Alan Greenblatt is a GOVERNING correspondent.E-mail: firstname.lastname@example.org
In Nebraska, they have a name for this year's gubernatorial contest: They're calling it "Three Davids and a Goliath." One of the candidates is the incumbent, but surprising as it may seem, he's not Goliath. He's one of the Davids.
Goliath is Tom Osborne, the revered University of Nebraska football coach who's now serving his third term in Congress. Osborne routinely gets raucous welcomes wherever he campaigns; he received a standing ovation from a crowd of World War II veterans at a recent Nebraska State Fair. "You don't need to do that," Osborne told them. "I'm not the football coach anymore. I'm just a politician."
When Osborne announced for governor last year, polls showed him with a 30-point lead over Governor Dave Heineman, who acceded to the top spot in January 2005, when predecessor Mike Johanns joined the Bush cabinet. Two other candidates share the governor's first name; that's how the Biblical reference got started.
But those who take the reference seriously might want to keep one fact in mind: Goliath lost. And Osborne has been running into some problems as he prepares for what he hoped would be a routine primary victory.
This is mainly because Heineman has exploited incumbency to full effect. He pushed through a big economic development and tax incentive plan last year, and a rising economy has allowed him to propose $420 million worth of tax cuts perfectly timed for the upcoming GOP primary in May. He's taken a politically popular stance against school consolidation in the Omaha area, and closed a huge agriculture trade deal with Cuba, the biggest any state has cut with that country. Nebraska farmers may not care for Castro, but they love higher wheat prices.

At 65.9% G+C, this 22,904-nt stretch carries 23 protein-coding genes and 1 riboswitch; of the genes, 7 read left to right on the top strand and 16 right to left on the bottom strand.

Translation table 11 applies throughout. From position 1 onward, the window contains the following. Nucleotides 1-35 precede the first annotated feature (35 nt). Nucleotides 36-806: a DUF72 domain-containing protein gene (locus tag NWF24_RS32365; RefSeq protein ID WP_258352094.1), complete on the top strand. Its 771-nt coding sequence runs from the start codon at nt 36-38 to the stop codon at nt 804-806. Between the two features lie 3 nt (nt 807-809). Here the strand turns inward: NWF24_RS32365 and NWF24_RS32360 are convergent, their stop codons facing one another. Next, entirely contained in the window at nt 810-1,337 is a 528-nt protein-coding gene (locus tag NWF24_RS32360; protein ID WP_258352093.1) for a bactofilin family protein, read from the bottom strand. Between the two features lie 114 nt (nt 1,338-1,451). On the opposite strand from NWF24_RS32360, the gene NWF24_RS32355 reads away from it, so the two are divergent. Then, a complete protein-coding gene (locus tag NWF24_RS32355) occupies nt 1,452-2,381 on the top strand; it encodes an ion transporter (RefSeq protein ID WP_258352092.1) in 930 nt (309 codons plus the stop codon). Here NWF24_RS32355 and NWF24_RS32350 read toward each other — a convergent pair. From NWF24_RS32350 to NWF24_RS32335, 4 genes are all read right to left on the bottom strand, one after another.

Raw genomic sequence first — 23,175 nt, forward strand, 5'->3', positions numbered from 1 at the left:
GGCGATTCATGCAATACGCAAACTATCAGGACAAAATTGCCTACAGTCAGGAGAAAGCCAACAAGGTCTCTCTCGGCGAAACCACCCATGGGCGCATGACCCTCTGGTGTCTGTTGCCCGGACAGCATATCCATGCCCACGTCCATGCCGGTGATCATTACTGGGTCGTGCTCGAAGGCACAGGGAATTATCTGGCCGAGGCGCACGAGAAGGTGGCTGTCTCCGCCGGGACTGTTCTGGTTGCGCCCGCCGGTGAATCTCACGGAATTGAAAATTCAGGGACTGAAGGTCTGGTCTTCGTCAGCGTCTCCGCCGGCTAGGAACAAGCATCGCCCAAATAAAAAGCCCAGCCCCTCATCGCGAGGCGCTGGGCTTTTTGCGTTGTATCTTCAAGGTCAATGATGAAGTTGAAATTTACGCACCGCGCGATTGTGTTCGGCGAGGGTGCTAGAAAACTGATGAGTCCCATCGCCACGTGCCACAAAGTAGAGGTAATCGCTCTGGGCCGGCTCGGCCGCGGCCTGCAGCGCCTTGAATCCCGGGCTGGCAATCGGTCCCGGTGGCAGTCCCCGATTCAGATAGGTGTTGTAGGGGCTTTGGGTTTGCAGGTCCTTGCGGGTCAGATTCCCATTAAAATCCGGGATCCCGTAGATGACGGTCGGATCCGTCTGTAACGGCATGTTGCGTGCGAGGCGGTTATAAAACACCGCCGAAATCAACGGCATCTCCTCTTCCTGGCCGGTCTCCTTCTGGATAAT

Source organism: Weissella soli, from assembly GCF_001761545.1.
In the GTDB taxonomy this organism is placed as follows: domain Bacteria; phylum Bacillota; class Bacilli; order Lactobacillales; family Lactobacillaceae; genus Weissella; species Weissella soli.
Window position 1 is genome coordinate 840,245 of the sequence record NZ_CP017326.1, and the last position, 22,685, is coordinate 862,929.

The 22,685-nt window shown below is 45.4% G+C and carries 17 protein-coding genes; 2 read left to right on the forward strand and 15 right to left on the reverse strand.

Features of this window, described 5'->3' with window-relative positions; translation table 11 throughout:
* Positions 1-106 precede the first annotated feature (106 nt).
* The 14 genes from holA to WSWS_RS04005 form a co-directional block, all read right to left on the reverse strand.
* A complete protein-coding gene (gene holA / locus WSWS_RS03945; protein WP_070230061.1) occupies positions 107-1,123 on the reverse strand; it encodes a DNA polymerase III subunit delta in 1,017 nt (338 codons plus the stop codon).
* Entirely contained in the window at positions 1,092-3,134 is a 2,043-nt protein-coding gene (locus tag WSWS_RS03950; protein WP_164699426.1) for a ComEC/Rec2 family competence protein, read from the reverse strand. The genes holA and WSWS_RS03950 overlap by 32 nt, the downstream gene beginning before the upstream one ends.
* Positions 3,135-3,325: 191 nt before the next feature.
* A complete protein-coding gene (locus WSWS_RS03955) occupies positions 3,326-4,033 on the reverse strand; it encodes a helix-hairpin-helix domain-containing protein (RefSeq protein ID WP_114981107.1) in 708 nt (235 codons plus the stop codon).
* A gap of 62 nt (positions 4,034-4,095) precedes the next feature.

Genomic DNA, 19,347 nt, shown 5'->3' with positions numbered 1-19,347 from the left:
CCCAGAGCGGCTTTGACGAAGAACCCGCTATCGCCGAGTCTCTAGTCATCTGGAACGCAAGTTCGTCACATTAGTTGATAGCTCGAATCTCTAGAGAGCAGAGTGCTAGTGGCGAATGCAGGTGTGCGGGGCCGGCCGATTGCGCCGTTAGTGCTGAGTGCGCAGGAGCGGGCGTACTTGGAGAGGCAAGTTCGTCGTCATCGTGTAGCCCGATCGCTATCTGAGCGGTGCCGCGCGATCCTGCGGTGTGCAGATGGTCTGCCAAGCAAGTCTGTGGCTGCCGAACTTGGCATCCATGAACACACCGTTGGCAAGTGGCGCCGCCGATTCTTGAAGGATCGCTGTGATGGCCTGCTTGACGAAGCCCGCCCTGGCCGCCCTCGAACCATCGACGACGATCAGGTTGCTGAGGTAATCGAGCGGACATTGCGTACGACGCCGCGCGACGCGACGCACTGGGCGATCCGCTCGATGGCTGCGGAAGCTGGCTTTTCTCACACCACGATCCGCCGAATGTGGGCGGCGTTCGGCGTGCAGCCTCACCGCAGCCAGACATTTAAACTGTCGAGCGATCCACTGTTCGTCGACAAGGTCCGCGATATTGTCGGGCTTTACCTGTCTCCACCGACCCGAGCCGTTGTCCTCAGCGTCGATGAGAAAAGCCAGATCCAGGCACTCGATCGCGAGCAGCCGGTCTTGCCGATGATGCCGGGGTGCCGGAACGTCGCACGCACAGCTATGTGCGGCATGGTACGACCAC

While Heineman has been making constant public appearances, Osborne has been stuck in Washington much of the time. His self-imposed campaign contribution limits, seemingly a good idea when the primary looked like a cinch, may be hurting him now that Heineman is mounting a serious threat. And the congressman's most prominent issue, a call for performance reviews to promote greater efficiency in government, hasn't exactly set the stump on fire, especially in comparison with Heineman's tax cuts and job promotion.
Perhaps most important, Heineman has left Osborne with little room to argue that he'd change the present course much--or even that the course needs changing. "Politically, it's very difficult for Osborne to carve out policy distinctions between them," says John Hibbing, a political scientist at the ex-coach's old university.
At this point, the race is close. Osborne still enjoys the power of celebrity, and his congressional district is home to about 45 percent of Republican primary voters. But in order to dodge Heineman's slingshot, he's going to have to convince a lot more Nebraskans that he's not just a politician but in fact the more capable one.
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